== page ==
Tsukiji Fish Market in Tokyo, is one of the major hubs for the transport and sale of sushi in the world. Captions and Photo source: ©© Adametmal
In Japan, a nation that eats prodigious amounts of seafood, one question sits high on the list of public concerns: Is seafood caught after the Fukushima nuclear catastrophe safe for human consumption?
In the wake of the disaster, coastal fisheries in Fukushima and all neighboring precincts were quickly closed. Within two weeks, the Japanese government began monitoring radioactivity in fish, shellfish, and edible seaweeds. More than a year later, not because of new scientific findings or any changes in offshore conditions, but in an attempt to further reassure consumers, the government lowered the acceptable limit for radiation in fish from 500 becquerels per kilogram—already among the strictest standards in the world—to 100 Bq.
Last fall, Ken Buesseler, a marine geochemist at Woods Hole Oceanographic Institution, combed through a year’s worth of data released by the Japanese fisheries agency. His analysis, published Oct. 26, 2012, in the journal Science, showed that the “vast majority” of fish being caught off Fukushima and surrounding areas had radiation levels below the tightened safe-consumption limit. Among bottom-dwelling species, however, 40 percent came in over that limit. Most important, levels of radiation in the ocean and in seafood did not appear to be declining in the 12 months following the accident…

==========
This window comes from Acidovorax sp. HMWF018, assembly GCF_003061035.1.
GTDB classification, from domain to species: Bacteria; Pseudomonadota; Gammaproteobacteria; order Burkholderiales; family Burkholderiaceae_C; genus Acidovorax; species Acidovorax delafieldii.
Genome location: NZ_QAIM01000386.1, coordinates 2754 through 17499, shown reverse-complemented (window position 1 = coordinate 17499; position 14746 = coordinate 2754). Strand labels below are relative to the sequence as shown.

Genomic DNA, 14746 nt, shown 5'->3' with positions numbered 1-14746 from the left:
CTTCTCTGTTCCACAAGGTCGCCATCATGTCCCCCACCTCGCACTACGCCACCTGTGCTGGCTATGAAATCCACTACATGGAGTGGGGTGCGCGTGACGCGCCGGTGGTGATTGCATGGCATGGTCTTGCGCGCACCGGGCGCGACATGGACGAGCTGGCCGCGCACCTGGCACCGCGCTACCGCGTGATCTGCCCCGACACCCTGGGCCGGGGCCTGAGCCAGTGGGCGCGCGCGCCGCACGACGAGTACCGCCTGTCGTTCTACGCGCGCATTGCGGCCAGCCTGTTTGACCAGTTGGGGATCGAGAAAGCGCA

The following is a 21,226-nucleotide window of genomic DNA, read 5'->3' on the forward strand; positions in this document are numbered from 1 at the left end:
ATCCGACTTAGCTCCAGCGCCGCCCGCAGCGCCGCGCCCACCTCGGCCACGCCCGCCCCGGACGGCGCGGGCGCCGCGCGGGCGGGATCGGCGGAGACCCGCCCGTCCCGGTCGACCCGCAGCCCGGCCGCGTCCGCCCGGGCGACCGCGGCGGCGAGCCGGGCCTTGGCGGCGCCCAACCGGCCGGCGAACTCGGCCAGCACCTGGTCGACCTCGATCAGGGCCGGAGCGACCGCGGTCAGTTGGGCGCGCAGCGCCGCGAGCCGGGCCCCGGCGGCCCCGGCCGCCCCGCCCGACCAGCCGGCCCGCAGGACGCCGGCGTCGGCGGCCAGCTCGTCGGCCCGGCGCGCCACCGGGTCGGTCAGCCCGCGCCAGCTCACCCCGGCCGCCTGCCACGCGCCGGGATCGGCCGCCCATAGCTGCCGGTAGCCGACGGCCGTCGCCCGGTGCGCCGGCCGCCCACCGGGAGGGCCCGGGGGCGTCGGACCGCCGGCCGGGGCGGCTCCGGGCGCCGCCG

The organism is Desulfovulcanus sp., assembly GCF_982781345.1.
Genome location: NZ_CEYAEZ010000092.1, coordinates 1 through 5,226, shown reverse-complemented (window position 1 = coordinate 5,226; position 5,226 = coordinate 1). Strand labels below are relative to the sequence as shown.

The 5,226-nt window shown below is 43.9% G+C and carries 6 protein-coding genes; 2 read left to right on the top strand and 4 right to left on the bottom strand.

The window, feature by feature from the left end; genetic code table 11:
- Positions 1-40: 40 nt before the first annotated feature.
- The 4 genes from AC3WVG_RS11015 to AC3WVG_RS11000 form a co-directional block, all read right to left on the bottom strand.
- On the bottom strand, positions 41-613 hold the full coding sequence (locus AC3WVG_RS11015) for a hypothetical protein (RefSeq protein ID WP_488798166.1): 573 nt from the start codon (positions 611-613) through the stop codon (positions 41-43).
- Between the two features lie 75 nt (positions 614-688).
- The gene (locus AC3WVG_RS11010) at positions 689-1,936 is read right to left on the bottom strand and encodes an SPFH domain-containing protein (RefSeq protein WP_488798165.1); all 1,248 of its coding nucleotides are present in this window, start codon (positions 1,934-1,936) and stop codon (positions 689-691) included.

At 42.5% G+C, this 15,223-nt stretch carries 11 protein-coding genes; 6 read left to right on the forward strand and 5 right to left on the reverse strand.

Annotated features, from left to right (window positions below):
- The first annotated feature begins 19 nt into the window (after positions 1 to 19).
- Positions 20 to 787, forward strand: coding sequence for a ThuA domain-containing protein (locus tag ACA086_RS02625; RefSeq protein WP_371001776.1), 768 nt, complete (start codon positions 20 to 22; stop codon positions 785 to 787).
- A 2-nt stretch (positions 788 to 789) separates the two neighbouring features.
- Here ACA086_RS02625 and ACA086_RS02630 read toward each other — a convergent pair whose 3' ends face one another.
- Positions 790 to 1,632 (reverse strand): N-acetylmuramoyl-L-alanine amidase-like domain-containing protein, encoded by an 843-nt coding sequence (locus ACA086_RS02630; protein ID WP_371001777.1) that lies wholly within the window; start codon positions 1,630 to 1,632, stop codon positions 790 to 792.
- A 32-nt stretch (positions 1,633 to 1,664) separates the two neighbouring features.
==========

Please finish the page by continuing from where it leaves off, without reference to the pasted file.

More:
Read Full Article, Oceanus Magazine, Woods Hole Oceanographic Institution
Radioactive Fish Near Fukushima Suggest Ongoing Contamination, Scientific American
A fish contaminated with radiation levels more than 2,500 times the legal limit has been caught near Japan’s crippled Fukushima Daiichi nuclear plant.
Fears Accompany Fishermen in Japanese Disaster Region, The New York Times
Fishing for Answers off Fukushima, Woods Hole Oceanographic Institution